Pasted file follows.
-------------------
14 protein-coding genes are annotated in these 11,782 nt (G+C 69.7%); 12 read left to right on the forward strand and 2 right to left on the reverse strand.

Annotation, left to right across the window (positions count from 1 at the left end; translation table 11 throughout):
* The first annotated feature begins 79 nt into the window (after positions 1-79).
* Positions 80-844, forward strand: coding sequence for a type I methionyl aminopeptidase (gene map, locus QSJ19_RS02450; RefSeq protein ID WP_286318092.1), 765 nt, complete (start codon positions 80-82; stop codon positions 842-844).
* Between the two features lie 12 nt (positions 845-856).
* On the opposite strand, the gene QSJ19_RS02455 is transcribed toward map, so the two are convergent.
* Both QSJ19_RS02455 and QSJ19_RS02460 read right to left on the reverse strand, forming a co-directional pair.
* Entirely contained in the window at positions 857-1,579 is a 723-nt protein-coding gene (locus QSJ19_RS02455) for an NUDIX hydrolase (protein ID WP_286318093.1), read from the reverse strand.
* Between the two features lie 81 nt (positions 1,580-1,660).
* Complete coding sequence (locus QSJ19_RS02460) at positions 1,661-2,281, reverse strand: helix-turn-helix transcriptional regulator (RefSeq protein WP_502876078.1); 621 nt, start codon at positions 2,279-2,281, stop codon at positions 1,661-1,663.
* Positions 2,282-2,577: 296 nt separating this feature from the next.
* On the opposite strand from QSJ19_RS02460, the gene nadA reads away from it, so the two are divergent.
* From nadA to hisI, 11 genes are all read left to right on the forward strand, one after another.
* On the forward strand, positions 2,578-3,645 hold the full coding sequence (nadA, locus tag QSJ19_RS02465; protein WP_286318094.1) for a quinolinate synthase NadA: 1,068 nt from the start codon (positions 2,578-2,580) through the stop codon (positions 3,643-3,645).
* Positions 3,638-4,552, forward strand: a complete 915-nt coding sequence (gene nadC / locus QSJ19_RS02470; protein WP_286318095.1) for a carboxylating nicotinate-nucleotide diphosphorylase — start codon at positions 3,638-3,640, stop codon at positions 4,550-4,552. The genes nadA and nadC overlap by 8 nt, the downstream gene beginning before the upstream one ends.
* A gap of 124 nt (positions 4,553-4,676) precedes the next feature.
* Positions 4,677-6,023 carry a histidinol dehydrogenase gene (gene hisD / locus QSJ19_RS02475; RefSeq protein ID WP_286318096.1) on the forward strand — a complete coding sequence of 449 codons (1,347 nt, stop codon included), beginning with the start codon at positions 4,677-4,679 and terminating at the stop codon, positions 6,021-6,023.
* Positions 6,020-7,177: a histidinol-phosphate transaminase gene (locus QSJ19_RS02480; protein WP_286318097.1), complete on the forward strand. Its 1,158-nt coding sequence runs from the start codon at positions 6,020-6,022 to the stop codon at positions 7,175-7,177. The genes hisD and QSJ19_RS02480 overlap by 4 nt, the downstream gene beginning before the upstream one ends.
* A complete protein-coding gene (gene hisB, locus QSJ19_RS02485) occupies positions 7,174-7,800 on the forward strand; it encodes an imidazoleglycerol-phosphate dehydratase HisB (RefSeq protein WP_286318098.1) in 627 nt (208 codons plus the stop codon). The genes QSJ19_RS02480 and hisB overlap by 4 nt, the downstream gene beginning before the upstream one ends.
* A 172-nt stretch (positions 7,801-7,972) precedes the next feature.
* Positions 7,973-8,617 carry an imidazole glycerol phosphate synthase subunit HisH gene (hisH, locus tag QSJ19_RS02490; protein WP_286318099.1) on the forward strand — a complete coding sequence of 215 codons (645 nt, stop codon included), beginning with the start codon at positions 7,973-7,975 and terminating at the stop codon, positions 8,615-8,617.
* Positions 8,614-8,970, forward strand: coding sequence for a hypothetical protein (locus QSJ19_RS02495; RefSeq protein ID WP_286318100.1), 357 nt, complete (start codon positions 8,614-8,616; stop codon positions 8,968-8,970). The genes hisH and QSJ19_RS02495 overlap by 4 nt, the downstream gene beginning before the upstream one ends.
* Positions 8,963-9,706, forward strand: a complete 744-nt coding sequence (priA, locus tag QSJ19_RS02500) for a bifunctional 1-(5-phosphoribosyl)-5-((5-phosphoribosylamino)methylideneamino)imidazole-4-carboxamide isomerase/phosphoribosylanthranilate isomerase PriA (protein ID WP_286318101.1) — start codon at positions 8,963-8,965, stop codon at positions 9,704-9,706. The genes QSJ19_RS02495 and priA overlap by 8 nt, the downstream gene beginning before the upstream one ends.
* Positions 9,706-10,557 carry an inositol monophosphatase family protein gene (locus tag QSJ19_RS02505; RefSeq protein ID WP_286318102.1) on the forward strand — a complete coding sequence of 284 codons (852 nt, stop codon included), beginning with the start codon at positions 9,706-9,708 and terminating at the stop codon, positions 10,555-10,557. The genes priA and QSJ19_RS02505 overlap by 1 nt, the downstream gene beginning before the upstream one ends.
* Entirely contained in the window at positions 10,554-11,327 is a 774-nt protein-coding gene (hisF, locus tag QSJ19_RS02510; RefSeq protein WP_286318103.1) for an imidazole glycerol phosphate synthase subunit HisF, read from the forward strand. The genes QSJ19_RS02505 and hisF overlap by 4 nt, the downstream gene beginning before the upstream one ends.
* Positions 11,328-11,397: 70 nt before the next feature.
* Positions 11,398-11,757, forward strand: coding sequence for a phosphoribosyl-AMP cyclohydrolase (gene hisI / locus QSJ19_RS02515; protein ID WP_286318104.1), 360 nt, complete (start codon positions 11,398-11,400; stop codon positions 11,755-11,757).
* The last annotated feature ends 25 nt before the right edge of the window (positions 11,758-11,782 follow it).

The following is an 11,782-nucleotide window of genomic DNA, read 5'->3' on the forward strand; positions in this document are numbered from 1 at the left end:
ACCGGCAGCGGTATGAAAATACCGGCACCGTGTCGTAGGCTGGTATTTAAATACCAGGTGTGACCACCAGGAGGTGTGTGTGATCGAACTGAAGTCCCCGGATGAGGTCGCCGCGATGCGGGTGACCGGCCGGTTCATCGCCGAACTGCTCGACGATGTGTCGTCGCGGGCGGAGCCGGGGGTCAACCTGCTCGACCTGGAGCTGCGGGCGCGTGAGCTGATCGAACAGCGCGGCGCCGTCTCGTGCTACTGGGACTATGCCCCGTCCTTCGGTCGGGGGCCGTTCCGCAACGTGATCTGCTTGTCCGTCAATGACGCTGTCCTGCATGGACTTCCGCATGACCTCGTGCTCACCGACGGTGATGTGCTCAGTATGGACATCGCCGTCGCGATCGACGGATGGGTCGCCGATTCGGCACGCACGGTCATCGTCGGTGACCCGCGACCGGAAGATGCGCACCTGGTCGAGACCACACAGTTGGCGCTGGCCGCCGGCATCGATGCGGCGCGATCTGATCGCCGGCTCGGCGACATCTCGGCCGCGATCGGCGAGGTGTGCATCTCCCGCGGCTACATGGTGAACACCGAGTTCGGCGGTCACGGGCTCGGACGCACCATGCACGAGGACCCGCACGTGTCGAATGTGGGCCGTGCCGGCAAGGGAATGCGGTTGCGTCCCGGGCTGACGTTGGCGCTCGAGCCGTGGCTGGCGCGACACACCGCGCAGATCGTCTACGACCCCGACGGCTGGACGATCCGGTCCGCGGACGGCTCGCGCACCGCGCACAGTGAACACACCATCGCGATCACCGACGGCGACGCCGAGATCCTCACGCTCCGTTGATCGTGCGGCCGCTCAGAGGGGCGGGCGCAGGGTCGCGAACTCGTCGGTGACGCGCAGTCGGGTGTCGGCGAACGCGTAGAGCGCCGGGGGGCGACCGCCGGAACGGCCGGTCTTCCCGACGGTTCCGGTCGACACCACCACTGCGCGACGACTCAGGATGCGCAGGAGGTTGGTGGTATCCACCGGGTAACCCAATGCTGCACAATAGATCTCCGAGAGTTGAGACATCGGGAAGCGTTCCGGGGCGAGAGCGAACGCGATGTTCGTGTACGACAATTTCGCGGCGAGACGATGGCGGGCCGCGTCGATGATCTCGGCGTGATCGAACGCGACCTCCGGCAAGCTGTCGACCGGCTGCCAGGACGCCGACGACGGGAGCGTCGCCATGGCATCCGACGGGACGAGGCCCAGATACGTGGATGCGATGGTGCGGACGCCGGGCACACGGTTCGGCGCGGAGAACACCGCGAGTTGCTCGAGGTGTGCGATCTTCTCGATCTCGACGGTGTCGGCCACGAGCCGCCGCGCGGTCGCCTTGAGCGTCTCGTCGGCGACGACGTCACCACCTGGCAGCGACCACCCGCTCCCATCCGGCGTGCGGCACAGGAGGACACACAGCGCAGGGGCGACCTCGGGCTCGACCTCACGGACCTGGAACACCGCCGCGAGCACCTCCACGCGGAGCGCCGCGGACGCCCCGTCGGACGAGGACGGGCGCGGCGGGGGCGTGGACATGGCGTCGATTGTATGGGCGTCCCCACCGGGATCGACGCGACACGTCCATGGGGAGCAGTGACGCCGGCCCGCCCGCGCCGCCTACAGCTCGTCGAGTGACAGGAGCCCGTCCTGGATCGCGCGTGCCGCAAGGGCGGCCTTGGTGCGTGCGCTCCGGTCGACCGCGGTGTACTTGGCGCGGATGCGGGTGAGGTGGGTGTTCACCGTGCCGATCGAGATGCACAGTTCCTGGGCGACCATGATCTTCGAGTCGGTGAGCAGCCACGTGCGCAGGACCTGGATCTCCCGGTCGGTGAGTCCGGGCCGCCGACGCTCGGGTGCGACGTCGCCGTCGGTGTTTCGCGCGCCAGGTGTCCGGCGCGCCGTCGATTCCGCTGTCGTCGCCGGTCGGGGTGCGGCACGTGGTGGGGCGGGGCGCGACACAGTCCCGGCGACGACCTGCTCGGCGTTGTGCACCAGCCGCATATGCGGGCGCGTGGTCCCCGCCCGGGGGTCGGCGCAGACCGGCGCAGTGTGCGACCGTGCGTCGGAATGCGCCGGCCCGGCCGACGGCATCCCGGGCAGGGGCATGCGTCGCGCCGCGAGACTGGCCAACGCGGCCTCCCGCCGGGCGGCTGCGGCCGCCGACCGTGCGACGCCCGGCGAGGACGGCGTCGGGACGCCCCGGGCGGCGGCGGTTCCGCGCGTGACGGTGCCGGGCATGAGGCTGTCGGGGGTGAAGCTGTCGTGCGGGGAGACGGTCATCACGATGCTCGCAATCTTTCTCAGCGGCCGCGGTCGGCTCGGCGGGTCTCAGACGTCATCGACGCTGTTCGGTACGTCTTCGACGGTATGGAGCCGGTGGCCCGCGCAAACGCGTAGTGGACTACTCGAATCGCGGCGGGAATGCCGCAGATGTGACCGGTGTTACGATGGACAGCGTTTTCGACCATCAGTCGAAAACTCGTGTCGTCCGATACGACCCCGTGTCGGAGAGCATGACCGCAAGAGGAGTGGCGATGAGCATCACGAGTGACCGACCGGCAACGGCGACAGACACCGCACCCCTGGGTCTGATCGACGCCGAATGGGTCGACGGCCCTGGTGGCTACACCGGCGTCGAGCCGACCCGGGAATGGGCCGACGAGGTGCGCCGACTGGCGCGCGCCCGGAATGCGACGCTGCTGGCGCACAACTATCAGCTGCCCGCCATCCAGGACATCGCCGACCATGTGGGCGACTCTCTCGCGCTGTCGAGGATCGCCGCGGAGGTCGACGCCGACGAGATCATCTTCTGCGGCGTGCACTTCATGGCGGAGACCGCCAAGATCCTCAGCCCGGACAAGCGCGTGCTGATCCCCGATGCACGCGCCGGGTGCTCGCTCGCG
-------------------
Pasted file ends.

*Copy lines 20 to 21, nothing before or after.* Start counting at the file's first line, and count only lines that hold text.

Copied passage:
* A 172-nt stretch (positions 7,801-7,972) precedes the next feature.
* Positions 7,973-8,617 carry an imidazole glycerol phosphate synthase subunit HisH gene (hisH, locus tag QSJ19_RS02490; protein WP_286318099.1) on the forward strand — a complete coding sequence of 215 codons (645 nt, stop codon included), beginning with the start codon at positions 7,973-7,975 and terminating at the stop codon, positions 8,615-8,617.